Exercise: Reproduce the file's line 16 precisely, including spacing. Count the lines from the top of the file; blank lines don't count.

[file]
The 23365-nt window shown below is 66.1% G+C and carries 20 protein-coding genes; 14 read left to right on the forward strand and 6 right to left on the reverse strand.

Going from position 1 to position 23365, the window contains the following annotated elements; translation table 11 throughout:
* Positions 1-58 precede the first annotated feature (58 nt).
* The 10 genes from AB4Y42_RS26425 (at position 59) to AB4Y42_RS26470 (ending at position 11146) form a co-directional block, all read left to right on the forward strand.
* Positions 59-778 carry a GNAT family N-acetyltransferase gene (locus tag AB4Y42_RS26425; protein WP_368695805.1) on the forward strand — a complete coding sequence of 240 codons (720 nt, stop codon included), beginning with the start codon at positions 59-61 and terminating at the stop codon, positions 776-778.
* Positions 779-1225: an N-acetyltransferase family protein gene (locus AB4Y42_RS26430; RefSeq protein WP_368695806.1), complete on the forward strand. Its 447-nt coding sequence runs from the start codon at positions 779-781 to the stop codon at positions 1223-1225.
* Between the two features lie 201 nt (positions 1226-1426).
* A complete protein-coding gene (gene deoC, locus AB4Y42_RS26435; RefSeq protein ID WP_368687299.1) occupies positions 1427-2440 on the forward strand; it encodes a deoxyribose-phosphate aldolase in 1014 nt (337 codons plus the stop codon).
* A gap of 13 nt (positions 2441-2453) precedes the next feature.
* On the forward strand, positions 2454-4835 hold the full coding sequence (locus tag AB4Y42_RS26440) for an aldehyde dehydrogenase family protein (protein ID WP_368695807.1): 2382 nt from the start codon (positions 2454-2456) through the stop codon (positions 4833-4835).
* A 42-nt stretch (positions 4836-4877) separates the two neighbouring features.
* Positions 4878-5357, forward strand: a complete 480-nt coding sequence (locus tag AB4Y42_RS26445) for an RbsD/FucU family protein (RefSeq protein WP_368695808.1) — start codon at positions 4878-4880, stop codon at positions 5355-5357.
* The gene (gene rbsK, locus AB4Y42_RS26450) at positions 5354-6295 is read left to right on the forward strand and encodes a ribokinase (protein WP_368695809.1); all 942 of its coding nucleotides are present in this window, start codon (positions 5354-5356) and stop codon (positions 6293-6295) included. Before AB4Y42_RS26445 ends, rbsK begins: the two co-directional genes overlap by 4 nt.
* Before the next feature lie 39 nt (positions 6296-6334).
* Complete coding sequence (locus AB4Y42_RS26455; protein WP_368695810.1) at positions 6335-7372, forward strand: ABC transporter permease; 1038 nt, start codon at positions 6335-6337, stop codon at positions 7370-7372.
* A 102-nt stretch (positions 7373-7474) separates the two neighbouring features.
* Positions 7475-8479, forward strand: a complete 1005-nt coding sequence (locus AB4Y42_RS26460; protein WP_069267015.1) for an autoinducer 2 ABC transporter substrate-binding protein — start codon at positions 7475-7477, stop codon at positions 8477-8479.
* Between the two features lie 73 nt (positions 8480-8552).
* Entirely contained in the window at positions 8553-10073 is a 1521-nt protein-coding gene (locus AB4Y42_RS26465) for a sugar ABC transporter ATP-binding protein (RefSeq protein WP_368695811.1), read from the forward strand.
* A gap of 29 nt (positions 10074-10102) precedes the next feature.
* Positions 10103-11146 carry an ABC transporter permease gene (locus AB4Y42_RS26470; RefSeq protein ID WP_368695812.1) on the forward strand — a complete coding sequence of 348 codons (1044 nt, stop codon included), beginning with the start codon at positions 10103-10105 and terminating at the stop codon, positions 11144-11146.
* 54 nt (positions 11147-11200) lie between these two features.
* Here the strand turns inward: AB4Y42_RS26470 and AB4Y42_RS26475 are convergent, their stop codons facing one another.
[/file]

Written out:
* A 102-nt stretch (positions 7373-7474) separates the two neighbouring features.